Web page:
Meanwhile, Kim encounters an elderly Buddhist lama (Paul Lukas) from Tibet, who is on a quest to find the "River of the Arrow", whose waters will cleanse him spiritually. Mahbub Ali has the young boy become the kindly priests "chela" or disciple so that he can deliver a message to Colonel Creighton (Robert Douglas), Mahbub Alis superior. On the journey along the Grand Trunk Road, the two travelers grow to love each other.
One day, British soldiers set up camp. Kim notices that their regimental flag depicts a red bull on a green field, which matches a prophecy left him by his now-deceased father, so he sneaks into the encampment and is accosted by a sentry. During a scuffle, his captors discover documents Kim possesses which show that he is actually the son of Kimball OHara, an Irish soldier who served in the regiment. The lama decides that Kim should go among his own kind to be educated (despite the boys resistance) and pays for his tuition at the finest school in India. The boy chafes at the many restrictions, but eventually settles down.
Mahbub Ali convinces Colonel Creighton, that the boy has the potential to become a wonderful spy; to that end, Kim receives extra training from Lurgan (Arnold Moss) during the first part of his summer vacation.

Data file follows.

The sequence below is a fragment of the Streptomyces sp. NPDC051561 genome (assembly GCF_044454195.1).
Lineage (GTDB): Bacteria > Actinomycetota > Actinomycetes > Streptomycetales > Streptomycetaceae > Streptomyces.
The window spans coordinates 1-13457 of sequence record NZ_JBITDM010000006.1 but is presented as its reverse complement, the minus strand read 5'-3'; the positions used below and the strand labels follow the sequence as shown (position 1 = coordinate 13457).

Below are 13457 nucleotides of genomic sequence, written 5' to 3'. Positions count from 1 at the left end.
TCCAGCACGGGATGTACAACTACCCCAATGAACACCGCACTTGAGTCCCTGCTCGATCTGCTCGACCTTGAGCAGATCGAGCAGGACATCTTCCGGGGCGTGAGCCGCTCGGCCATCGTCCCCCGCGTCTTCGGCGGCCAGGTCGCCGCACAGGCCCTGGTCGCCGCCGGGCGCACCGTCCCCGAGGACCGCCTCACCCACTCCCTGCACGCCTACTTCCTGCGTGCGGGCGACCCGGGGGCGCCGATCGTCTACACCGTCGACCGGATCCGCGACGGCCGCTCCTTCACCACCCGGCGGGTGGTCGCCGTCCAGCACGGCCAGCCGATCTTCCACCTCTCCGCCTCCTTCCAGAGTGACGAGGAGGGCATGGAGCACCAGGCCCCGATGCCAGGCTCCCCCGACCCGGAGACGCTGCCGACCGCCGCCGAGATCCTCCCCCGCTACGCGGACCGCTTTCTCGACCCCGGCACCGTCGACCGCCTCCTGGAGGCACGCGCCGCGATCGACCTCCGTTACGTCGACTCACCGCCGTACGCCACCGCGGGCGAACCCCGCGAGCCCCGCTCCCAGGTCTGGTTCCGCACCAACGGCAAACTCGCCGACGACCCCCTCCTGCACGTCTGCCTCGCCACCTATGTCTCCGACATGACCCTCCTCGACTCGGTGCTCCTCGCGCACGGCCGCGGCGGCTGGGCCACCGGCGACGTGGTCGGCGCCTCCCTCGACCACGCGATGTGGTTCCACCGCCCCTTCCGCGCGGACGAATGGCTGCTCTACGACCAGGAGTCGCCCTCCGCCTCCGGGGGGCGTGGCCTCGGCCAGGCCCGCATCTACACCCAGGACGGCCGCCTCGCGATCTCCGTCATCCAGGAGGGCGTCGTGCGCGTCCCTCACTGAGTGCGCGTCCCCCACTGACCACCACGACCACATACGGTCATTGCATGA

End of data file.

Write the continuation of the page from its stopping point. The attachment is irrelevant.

Later, Kim saves the life of Mahbub Ali. He is then reunited with his lama and sent to help Hurree Chunder (Cecil Kellaway) keep an eye on two Russian spies posing as surveyors. When he finds Chunder murdered, Kim continues the mission by persuading the Russians to hire him as their servant. He is eventually unmasked and the lama is beaten up. When news of Chunders death reaches the British, Mahbub Ali is sent to take his place; he rescues Kim and takes charge of the interlopers papers, but is forced to kill the Russians. In the end, the injured lama finds his river (at least in his own mind), stumbles to it, and dies contentedly.Errol Flynn as Mahbub Ali, the Red Beard
Dean Stockwell as Kim
Paul Lukas as Lama
Robert Douglas as Colonel Creighton
Thomas Gomez as Emissary
Cecil Kellaway as Hurree Chunder
Arnold Moss as Lurgan Sahib